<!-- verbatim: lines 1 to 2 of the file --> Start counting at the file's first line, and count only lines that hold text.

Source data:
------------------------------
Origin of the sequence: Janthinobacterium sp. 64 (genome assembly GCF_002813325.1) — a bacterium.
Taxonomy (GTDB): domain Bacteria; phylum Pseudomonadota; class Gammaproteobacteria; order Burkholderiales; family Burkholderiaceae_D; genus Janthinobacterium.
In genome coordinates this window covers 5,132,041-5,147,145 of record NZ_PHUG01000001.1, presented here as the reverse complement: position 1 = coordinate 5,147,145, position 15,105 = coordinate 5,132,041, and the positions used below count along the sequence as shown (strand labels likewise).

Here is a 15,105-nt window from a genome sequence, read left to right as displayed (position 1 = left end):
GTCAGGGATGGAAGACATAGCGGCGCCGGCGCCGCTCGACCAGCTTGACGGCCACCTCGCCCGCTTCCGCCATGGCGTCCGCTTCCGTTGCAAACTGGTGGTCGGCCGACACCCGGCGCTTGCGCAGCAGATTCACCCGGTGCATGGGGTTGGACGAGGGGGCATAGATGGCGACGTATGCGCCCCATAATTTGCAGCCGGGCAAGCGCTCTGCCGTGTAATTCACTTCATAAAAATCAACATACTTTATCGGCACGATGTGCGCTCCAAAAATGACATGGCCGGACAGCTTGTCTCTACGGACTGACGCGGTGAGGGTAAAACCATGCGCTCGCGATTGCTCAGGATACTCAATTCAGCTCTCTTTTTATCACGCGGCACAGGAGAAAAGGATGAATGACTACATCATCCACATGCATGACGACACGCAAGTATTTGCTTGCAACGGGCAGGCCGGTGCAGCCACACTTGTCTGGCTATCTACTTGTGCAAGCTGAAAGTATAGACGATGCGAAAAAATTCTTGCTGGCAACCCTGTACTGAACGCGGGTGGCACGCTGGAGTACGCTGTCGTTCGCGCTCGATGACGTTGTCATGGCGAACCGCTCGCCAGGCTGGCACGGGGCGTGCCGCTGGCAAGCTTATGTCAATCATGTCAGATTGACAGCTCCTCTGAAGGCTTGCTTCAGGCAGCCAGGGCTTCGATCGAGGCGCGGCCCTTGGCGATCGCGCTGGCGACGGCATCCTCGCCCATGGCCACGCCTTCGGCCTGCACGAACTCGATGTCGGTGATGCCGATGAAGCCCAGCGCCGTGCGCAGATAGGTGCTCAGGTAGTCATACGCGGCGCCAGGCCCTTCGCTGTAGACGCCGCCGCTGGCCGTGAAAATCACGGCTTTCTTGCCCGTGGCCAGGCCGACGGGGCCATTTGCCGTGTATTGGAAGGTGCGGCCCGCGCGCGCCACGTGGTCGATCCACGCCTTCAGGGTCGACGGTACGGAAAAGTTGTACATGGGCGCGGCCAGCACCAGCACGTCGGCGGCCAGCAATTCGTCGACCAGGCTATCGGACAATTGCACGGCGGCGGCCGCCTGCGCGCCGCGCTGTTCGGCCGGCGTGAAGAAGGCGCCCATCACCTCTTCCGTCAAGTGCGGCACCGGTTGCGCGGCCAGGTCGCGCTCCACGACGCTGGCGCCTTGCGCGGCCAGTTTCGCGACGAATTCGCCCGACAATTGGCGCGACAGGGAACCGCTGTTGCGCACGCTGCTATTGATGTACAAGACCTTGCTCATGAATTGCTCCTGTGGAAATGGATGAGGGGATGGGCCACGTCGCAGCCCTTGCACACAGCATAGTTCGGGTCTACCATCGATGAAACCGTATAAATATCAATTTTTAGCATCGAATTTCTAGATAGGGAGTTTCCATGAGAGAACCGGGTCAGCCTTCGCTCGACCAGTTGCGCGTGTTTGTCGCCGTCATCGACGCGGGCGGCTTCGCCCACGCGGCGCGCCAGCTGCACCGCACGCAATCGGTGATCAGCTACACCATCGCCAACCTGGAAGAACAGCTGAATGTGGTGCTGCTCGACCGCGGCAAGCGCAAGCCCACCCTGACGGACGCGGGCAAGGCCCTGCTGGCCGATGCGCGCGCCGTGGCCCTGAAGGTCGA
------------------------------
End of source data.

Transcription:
Origin of the sequence: Janthinobacterium sp. 64 (genome assembly GCF_002813325.1) — a bacterium.
Taxonomy (GTDB): domain Bacteria; phylum Pseudomonadota; class Gammaproteobacteria; order Burkholderiales; family Burkholderiaceae_D; genus Janthinobacterium.